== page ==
So I am going natural, with the support of my friends and somewhat of my mom. I am trying to accept that the hair that I was God given is good enough and beautiful enough. I am tired of forcing a part of me to be something different. I know it’s gonna take some work for me to change my thinking, which is why I’m making this a gradual process. But I look forward to the freedom of not being tied down by a certain perception of what is beautiful. Because let’s face it, at the end of the day hair matters are small matters in this life.

And in the meantime, I am enjoying the fun of being able to play with different hairstyles along the way!


Today and tomorrow are my grandparents birthdays. Today my nana is 78 years old. Tomorrow my granddaddy will be 80 years old. They have been married for 62 years.

I’ll say that again…


Now I don’t know if it’s because of my age or because a lot of my classmates have recently gotten married or engaged or are talking about getting engaged, but my grandparents birthday’s are causing me to think about my future a lot. Not to say that I’m lookin to get married anytime soon, cause there are a lot of things I want to get accomplished before I’m ready for that. And besides I don’t have any potential future husbands lined up anyway. But when I think about the fact that my grandparents have been marriend for over 75% of their lives I can’t help but wonder in amazement. With the divorce rate so high now-a-days and with people just not gettin married, I think it’s safe to say that most of us don’t know couples who have been together for extended amounts of time or who do not have a divorce or two under their belts.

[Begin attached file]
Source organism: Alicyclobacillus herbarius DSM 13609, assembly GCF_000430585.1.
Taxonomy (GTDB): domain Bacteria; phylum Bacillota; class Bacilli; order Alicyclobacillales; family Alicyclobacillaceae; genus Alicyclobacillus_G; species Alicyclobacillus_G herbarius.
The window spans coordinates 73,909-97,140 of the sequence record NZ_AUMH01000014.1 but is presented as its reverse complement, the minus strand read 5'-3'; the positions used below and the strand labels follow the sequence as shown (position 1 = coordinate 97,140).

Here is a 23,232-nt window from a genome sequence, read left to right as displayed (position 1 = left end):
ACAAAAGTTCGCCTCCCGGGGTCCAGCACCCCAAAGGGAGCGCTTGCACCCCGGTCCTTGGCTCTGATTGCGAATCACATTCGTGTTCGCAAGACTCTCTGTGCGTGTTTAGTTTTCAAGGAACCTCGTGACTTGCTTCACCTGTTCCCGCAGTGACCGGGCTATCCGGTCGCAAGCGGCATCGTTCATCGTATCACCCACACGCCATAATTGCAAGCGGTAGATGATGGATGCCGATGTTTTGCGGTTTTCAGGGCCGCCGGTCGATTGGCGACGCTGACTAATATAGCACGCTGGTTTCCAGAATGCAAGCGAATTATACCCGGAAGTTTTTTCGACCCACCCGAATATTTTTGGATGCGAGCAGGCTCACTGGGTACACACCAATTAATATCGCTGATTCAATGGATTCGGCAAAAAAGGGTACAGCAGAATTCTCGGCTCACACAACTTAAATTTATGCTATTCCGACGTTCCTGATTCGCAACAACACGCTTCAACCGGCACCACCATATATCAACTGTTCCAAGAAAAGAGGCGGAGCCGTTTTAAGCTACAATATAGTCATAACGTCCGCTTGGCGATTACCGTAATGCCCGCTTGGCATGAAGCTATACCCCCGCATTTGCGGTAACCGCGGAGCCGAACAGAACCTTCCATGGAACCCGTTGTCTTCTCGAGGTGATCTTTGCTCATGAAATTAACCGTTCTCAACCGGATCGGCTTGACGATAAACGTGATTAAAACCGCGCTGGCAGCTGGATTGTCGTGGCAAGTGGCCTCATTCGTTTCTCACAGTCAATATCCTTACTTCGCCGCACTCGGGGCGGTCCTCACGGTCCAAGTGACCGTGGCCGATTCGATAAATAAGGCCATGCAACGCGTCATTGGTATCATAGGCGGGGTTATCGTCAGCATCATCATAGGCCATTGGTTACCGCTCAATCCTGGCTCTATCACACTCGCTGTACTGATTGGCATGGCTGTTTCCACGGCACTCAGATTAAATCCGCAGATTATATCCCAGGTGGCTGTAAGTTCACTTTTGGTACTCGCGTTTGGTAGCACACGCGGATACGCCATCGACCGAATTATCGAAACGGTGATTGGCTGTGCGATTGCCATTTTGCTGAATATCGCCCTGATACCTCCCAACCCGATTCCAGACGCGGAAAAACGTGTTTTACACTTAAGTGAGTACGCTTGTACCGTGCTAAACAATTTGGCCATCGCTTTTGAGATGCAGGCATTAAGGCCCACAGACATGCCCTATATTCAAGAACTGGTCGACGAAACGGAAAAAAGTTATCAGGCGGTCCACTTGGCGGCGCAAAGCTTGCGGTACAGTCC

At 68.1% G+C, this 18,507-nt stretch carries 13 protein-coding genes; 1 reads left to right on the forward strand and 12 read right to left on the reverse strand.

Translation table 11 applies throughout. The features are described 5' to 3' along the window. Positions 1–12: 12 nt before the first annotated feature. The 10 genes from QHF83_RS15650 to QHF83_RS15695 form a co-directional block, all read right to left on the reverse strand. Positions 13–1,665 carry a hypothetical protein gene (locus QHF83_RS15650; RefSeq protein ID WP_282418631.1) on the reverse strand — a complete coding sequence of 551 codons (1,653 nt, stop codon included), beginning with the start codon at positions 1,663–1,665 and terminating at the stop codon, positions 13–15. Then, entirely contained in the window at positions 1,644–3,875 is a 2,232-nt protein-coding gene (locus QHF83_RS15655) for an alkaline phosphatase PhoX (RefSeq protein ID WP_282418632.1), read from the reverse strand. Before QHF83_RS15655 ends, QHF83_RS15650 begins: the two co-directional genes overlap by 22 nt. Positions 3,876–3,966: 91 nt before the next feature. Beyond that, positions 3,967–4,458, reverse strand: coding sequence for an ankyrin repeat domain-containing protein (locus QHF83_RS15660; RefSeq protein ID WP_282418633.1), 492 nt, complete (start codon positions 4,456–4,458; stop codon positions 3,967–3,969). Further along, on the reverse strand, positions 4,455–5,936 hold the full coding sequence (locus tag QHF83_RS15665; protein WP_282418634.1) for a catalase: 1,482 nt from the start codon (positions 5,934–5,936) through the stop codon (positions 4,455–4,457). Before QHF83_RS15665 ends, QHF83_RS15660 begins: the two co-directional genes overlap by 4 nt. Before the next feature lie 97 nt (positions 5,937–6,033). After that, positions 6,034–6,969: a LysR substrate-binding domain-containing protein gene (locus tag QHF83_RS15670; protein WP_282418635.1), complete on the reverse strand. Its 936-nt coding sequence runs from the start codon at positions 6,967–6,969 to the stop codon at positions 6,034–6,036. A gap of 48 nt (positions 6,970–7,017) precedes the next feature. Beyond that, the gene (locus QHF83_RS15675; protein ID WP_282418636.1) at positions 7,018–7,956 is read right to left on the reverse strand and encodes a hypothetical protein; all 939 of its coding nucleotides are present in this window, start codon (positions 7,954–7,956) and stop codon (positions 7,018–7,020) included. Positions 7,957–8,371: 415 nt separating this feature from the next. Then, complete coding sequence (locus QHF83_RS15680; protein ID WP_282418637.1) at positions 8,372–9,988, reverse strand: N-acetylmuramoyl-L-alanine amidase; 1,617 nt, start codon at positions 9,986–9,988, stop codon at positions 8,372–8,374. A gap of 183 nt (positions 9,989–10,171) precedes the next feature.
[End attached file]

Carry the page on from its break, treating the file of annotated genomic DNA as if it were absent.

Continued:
It would be irresponsible of me to pretend like their marriage was perfect. I’m sure that you can imagine that 62 years of marriage is quite a rollercoaster ride. I don’t know all of the details of the downs and the ones that I do know I’m not gonna share. What’s important is that no matter how many lows they hit, they always survived. And 62 years, 4 children, 7 grandchildren and 5 great grandchildren later they are still perfectly meant for each other. They bicker all the time, my granddaddy loves pickin at my nana because she makes it so easy. My nana can often be heard sayin “oh shut up Ed!” But at the end of the day they don’t even have to say “I love you” to each other because it is always seen in their actions toward each other. On a flight that the three of us took this summer they sat next to each other. Nana looped her arm through granddaddy’s and held his hand. Her head was on his shoulder as they fell asleep. I looked over and thought to myself, “that is what love looks like.” When nana fell and I had to take her to the hospital, granddaddy came and stood by her side. He just looked at her, held her hand and didn’t have to say a word. Again, I thought to myself “this is what love looks like, even after 62 years.”

I can only hope to have a fraction of what they have. 62 years is a long time and at the rate I am going, it’s not something that I can easily obtain. But what I do hope to obtain is having a man that looks at me the way my granddaddy looks at nana. I want a man to love me as much as I love him. I want a man that I can build a strong family with. I want to break the current cycle that my mom and I have of fatherless daughters. I can say that I’m enjoying bein single and enjoying the freedom that comes with being able to travel and learn more about myself.  But a part of me is still lookin forward to bein courted (old fashioned, yes I am a bit, lol).  No, I am not in any rush to get married, but I am excited to think about the possibility of that being in my future.

And hey, maybe for now, I can get my cute boy to take me out on a date ;-p

This...I Love!